Creating Bold and Light Weights
Changing the weight of your typeface can seem a daunting task, but once you begin to adding and subtracting weight you will find that it is easier than you thought. This article along with the accompanying video will offer an overview of the ideas behind adding and subtracting weight from your typeface as well as a few tips on the process that I use to when creating my light and bold weights.
When deciding a typeface I typically start designing my medium weight. This gives me the general contrast weight and width that I want for my typeface. The medium is also the most commonly used face in a font. Try and refine your medium that way when you are designing your other weights you have a solid starting point. For my other weights, I will duplicate my medium and use that as a starting point. If you have never created multiple masters I would check out this tutorial.
Creating a bold
Bold type typically has higher contrast than the medium. This means there is a greater difference between the thicks and the thicks. For example on your medium if your thicks are 100pt and the thins are 60pt on your bold the thicks might be 170pt while the thins are 30pt. So while the thicks are increasing 70pt the thins are only increasing 30pt.
The contrast increases because weight can be added horizontally but not vertically. In order to maintain a consistent x-height, ascender, and descender height you can’t expand the height of your fonts. That way if people are putting them in the same line as the regular style they align correctly. This then means that the width needs to go out horizontally.
Adding weight horizontally presents its own challenges as letters can become extended. In order to prevent your letters from becoming extended, you will need to shrink the counter shape. It is important to balance the amount that you are shrinking the counter shape and the amount the width of the character is growing. Sometimes this requires you to tweak the shape of the counter to make sure that it is still open.
Adding weight to your typeface is not an exact science and requires trial and error. It not only varies from typeface to typeface but also from letter to letter. Two-story letters (e, a, s) require walking a fine line between preserving counter shape and making sure that you aren’t making the character to wide.
Creating a light
Initially, I was more scared of making the light version than the bold, I thought it would show more flaws and require a higher degree of precision. While this is true I would argue that all typeface design requires precision so it really isn’t that different from anything else.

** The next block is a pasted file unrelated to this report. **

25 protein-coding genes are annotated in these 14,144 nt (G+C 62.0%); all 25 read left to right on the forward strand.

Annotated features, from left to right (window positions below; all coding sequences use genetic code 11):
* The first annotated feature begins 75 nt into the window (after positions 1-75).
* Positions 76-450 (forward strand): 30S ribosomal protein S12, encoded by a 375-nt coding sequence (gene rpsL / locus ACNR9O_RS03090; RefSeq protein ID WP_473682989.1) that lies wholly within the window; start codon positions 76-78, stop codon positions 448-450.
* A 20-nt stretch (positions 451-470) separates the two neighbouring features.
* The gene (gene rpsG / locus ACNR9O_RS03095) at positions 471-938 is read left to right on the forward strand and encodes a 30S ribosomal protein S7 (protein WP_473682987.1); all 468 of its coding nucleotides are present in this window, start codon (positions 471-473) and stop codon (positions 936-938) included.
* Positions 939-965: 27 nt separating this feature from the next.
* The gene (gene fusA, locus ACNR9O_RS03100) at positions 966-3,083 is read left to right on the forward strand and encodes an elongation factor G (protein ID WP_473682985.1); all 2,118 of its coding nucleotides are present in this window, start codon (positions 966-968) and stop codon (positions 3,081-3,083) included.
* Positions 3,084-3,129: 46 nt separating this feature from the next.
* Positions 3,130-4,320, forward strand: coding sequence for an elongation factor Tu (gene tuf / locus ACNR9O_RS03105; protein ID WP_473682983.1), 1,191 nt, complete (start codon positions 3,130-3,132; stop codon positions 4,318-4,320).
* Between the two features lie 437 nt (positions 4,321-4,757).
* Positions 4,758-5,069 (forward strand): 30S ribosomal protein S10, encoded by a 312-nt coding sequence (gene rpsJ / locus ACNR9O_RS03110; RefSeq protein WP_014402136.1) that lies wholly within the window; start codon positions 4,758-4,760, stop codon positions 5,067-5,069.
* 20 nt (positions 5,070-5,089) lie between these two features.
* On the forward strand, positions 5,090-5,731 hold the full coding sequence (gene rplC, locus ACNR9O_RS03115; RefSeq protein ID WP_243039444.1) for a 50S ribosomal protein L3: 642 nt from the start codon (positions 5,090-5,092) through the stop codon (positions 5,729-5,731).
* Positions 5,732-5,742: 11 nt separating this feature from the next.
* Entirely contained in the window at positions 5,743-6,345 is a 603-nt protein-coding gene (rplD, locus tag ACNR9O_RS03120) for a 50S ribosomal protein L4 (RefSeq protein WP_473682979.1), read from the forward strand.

Creating a light version has a lot of the opposite problems as designing the bold. On bold, the contrast goes up whereas on light the contrast goes down. In the example where the thicks were 100pt and the things were 60pt in a light they might go down to 50pt and 30pt. The difference between these is only 20 pt which is half of what the difference is at the medium weight.
When creating the lightweight the problem of where the weight goes like in the bold is much more simple since you are decreasing the width. One problem to be cognizant of and avoid is making your font to condensed when you are changing it to light. Once again you will also need to make visual adjustments to the light.
When developing different weights it is important that they are supposed to be part of the same family, not be twins. So they should look similar and like they go together but they shouldn’t and can not be identical to one another. Trying to make the different weights identical will produce strange results. The proportions will be off.
Adjusting the weights of your fonts is something that you need to experiment and play around with. Once you begin to do it it’s much easier than it seems, and can be a lot of fun. One common mistake that a lot of people starting out making bold fonts run into is that they don’t make it bold enough. Most people are hesitant to add lots of weight when bolds actually have more weight than most people think. So remember you can always subtract weight.